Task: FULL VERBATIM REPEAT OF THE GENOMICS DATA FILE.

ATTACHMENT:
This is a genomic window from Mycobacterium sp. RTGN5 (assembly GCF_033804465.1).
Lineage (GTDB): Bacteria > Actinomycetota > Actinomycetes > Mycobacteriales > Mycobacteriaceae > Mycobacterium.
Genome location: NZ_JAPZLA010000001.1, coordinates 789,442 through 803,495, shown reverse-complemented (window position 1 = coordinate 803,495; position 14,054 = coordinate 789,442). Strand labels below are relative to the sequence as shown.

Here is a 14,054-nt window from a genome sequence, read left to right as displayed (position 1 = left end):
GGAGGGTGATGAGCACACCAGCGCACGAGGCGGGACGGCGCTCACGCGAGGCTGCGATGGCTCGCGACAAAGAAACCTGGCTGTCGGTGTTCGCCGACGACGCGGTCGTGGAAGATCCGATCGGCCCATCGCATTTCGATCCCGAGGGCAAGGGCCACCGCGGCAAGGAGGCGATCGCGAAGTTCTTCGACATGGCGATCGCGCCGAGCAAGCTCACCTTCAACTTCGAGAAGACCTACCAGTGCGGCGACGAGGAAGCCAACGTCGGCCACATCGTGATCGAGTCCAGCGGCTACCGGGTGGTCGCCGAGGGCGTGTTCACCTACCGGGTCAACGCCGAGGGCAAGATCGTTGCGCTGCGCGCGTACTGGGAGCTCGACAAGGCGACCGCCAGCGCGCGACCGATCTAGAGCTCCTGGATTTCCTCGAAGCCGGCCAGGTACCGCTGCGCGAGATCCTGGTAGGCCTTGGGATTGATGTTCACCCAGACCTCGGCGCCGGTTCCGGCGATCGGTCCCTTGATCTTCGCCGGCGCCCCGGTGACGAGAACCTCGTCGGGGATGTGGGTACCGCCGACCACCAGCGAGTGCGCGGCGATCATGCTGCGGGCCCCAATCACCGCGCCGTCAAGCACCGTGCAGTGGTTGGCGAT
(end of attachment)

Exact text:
This is a genomic window from Mycobacterium sp. RTGN5 (assembly GCF_033804465.1).
Lineage (GTDB): Bacteria > Actinomycetota > Actinomycetes > Mycobacteriales > Mycobacteriaceae > Mycobacterium.
Genome location: NZ_JAPZLA010000001.1, coordinates 789,442 through 803,495, shown reverse-complemented (window position 1 = coordinate 803,495; position 14,054 = coordinate 789,442). Strand labels below are relative to the sequence as shown.

Here is a 14,054-nt window from a genome sequence, read left to right as displayed (position 1 = left end):
GGAGGGTGATGAGCACACCAGCGCACGAGGCGGGACGGCGCTCACGCGAGGCTGCGATGGCTCGCGACAAAGAAACCTGGCTGTCGGTGTTCGCCGACGACGCGGTCGTGGAAGATCCGATCGGCCCATCGCATTTCGATCCCGAGGGCAAGGGCCACCGCGGCAAGGAGGCGATCGCGAAGTTCTTCGACATGGCGATCGCGCCGAGCAAGCTCACCTTCAACTTCGAGAAGACCTACCAGTGCGGCGACGAGGAAGCCAACGTCGGCCACATCGTGATCGAGTCCAGCGGCTACCGGGTGGTCGCCGAGGGCGTGTTCACCTACCGGGTCAACGCCGAGGGCAAGATCGTTGCGCTGCGCGCGTACTGGGAGCTCGACAAGGCGACCGCCAGCGCGCGACCGATCTAGAGCTCCTGGATTTCCTCGAAGCCGGCCAGGTACCGCTGCGCGAGATCCTGGTAGGCCTTGGGATTGATGTTCACCCAGACCTCGGCGCCGGTTCCGGCGATCGGTCCCTTGATCTTCGCCGGCGCCCCGGTGACGAGAACCTCGTCGGGGATGTGGGTACCGCCGACCACCAGCGAGTGCGCGGCGATCATGCTGCGGGCCCCAATCACCGCGCCGTCAAGCACCGTGCAGTGGTTGGCGAT